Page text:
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Ting Zhang, Gary Hin-Fai Yam, Andri K. Riau, Rebekah Poh, John C. Allen, Gary S. Peh, Roger W. Beuerman, Donald T. Tan, Jodhbir S. Mehta; The Effect of Amniotic Membrane De-Epithelialization Method on its Biological Properties and Ability to Promote Limbal Epithelial Cell Culture. Invest. Ophthalmol. Vis. Sci. 2013;54(4):3072-3081. doi: https://doi.org/10.1167/iovs.12-10805.
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© ARVO (1962-2015); The Authors (2016-present)
We characterized the de-epithelialized human amniotic membrane (HAM), and compared cell attachment and proliferation efficiencies.
HAM was de-epithelialized by 20% ethanol (AHAM), 1.2 U/mL Dispase (DHAM), 0.02% EDTA (EHAM), 0.25% trypsin-EDTA (THAM), and 5 M urea (UHAM), respectively, followed by gentle scraping with a #15 blade. Surface topology, extracellular matrix (ECM), and growth factor content were characterized and compared to intact HAM by electron microscopies (EM), atomic force microscopy (AFM), immunohistochemistry, and Western blotting. Primary human limbal epithelial cells (LEC) attachment and proliferation efficiencies were assayed. Statistical significance was calculated by SPSS and Fisher's least significant difference test.
EHAM, THAM, and UHAM had intact basal lamina and smooth basement membrane surface shown under transmission and scanning EM, and AFM. Cell remnants stayed on AHAM. Disrupted basement membrane and stroma was found in DHAM. Immunostaining intensity quantification and hierarchical clustering revealed that ECM composition of EHAM and UHAM resembled intact HAM. In contrast, DHAM and THAM had drastic loss of ECM and growth factor content. LEC attachment efficiency at 24 hours after seeding was the highest in EHAM (51% as on conventional culture surface), followed by UHAM and AHAM. However, cell proliferation indices at day 10 of culture were similar among different HAM substrates, suggesting repair of ECM and basement membrane by growing epithelial cells.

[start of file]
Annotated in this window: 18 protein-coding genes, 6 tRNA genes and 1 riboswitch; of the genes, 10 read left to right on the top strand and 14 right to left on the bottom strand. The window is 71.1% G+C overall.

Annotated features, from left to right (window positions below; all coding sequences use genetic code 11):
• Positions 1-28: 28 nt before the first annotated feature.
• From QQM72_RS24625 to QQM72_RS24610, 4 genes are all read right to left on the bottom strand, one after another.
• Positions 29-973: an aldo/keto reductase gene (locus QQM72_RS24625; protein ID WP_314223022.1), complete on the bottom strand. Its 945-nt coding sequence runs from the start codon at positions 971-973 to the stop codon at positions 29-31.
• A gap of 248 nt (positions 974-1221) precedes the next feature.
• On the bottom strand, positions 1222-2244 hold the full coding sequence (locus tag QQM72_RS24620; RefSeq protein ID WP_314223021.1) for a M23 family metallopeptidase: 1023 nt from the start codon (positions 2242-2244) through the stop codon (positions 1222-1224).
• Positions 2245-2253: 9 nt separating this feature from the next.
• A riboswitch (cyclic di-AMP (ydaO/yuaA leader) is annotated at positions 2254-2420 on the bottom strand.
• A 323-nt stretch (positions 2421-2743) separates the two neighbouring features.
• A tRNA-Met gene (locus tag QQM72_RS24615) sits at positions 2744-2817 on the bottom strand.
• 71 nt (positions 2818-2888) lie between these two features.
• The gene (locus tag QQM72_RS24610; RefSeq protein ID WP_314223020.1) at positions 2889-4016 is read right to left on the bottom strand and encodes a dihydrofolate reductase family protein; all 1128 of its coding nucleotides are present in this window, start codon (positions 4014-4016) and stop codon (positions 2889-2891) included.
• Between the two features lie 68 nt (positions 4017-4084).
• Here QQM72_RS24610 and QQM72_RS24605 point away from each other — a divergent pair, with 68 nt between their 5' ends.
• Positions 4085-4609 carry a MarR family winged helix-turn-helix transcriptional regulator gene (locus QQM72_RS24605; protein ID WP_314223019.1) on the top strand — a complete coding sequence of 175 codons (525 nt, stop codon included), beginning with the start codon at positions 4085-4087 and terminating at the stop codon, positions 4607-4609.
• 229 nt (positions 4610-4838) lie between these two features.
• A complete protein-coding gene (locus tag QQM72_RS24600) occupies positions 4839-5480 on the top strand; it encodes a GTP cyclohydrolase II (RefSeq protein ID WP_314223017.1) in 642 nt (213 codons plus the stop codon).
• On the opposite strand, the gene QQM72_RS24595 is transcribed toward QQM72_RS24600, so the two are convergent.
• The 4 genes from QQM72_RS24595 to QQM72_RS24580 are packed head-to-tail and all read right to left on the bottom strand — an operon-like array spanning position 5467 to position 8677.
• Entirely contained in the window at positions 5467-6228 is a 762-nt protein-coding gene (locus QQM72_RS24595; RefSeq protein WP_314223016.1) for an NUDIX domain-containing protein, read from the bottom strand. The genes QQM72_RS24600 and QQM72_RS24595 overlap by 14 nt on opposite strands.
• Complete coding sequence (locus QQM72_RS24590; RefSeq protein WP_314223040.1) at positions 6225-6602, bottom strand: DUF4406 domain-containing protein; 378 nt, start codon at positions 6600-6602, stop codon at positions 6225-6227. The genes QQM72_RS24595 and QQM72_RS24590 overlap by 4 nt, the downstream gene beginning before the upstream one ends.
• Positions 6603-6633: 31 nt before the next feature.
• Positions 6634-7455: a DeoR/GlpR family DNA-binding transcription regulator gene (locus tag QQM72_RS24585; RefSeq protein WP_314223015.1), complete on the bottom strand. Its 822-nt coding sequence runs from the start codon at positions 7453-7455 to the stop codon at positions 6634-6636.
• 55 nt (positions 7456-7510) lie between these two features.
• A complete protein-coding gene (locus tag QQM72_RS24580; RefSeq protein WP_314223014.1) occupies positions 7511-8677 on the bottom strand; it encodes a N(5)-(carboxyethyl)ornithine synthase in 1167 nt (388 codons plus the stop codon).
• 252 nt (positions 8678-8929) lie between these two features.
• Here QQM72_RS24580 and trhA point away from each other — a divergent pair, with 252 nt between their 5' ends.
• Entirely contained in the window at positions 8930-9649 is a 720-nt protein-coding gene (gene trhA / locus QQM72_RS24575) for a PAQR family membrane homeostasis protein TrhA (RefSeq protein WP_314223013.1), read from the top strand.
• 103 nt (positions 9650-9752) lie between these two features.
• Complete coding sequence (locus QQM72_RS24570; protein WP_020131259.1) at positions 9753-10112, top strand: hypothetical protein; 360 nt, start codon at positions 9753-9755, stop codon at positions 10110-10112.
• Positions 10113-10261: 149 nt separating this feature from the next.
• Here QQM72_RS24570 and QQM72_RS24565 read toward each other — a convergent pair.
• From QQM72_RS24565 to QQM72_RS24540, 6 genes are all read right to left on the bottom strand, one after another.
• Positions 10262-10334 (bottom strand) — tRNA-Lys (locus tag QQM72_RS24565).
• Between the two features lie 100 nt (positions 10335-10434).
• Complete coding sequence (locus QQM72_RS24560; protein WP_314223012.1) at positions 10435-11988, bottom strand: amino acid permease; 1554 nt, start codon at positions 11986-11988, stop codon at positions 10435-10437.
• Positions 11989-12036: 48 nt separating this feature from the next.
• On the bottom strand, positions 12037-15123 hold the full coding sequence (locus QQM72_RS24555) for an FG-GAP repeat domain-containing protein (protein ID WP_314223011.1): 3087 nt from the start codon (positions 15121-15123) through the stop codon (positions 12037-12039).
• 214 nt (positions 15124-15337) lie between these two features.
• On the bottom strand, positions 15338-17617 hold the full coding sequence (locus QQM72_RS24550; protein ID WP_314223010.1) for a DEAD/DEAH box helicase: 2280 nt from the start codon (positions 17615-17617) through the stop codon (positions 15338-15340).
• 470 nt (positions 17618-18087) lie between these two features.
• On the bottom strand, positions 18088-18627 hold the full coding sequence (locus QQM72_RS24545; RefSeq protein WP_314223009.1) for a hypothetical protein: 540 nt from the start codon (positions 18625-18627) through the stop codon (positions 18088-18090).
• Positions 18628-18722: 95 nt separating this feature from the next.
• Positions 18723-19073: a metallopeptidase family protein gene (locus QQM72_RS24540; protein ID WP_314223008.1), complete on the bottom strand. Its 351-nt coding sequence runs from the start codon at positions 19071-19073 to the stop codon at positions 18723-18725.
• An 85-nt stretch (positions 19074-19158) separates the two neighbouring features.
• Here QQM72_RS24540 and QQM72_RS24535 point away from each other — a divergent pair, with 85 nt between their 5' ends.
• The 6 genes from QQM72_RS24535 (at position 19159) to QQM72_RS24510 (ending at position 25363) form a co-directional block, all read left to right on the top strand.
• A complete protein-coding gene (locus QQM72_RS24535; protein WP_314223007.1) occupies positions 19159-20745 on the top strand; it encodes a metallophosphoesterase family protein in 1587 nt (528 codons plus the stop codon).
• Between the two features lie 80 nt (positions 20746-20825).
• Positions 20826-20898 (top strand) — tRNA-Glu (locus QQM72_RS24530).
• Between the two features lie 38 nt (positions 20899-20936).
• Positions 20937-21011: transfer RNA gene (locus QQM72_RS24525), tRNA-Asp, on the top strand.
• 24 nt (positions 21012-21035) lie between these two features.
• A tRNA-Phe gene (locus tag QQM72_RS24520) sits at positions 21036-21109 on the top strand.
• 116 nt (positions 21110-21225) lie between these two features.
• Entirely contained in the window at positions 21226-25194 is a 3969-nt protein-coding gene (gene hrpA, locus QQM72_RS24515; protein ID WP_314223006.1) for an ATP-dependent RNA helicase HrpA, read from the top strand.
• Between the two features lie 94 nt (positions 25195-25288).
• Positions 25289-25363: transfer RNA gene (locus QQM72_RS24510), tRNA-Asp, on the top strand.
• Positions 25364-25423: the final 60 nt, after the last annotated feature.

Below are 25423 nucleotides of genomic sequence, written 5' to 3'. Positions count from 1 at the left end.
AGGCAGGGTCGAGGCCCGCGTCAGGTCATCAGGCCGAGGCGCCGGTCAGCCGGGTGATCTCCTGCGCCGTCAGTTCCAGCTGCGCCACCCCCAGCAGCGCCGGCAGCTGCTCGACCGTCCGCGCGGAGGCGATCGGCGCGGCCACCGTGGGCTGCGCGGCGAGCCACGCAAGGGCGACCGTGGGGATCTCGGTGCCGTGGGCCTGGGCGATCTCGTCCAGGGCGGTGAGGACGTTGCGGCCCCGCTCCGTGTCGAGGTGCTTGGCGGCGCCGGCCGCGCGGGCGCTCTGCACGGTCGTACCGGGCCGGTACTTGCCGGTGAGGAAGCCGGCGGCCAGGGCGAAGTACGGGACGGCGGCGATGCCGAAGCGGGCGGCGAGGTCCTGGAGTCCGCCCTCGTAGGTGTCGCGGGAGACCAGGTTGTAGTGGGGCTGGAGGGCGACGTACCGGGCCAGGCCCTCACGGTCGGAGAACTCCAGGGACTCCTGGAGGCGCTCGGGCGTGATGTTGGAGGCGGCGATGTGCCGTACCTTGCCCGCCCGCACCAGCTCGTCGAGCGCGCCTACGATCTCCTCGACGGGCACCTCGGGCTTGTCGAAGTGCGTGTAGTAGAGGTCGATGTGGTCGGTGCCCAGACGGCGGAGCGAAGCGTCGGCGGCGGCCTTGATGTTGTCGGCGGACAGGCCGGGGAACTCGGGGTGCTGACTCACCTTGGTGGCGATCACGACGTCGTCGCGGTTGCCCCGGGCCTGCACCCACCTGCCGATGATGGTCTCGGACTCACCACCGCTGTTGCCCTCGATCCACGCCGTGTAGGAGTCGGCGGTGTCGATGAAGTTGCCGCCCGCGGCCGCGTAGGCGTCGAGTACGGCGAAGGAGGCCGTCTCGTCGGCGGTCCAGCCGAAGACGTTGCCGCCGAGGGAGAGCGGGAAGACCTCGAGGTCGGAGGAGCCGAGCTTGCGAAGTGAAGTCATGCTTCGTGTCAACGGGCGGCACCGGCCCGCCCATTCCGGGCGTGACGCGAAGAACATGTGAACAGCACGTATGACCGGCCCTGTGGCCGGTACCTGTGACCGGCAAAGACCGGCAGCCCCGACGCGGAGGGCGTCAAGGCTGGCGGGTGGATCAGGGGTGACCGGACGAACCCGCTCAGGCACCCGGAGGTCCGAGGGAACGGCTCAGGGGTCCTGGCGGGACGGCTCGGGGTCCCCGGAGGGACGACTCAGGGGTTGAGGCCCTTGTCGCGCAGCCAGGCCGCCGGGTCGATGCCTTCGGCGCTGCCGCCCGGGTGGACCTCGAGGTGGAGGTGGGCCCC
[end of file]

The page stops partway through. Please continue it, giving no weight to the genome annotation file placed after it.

Urea denudation preserved the basement membrane integrity, ECM, and growth factor composition, and had higher cell attachment and proliferation efficiencies. With its short processing time, urea treatment offers a novel alternative for HAM de-epithelialization.
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